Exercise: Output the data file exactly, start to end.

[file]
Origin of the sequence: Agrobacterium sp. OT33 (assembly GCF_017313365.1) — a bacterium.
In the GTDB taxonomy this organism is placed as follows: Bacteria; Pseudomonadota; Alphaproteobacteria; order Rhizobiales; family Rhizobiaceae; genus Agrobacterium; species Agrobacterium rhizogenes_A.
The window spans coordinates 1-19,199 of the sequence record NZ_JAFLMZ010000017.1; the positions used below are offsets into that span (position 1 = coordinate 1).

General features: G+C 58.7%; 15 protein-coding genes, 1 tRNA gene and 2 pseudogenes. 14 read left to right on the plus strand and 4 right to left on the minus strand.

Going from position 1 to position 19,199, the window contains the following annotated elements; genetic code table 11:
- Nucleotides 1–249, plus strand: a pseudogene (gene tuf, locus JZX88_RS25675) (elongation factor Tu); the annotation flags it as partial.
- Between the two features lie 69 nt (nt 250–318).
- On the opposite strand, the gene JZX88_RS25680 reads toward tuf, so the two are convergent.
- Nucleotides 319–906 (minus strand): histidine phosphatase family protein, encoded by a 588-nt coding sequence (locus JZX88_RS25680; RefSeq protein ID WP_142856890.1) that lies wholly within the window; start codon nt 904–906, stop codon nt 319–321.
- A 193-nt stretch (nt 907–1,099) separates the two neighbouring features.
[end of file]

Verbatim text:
Origin of the sequence: Agrobacterium sp. OT33 (assembly GCF_017313365.1) — a bacterium.
In the GTDB taxonomy this organism is placed as follows: Bacteria; Pseudomonadota; Alphaproteobacteria; order Rhizobiales; family Rhizobiaceae; genus Agrobacterium; species Agrobacterium rhizogenes_A.
The window spans coordinates 1-19,199 of the sequence record NZ_JAFLMZ010000017.1; the positions used below are offsets into that span (position 1 = coordinate 1).

General features: G+C 58.7%; 15 protein-coding genes, 1 tRNA gene and 2 pseudogenes. 14 read left to right on the plus strand and 4 right to left on the minus strand.

Going from position 1 to position 19,199, the window contains the following annotated elements; genetic code table 11:
- Nucleotides 1–249, plus strand: a pseudogene (gene tuf, locus JZX88_RS25675) (elongation factor Tu); the annotation flags it as partial.
- Between the two features lie 69 nt (nt 250–318).
- On the opposite strand, the gene JZX88_RS25680 reads toward tuf, so the two are convergent.
- Nucleotides 319–906 (minus strand): histidine phosphatase family protein, encoded by a 588-nt coding sequence (locus JZX88_RS25680; RefSeq protein ID WP_142856890.1) that lies wholly within the window; start codon nt 904–906, stop codon nt 319–321.
- A 193-nt stretch (nt 907–1,099) separates the two neighbouring features.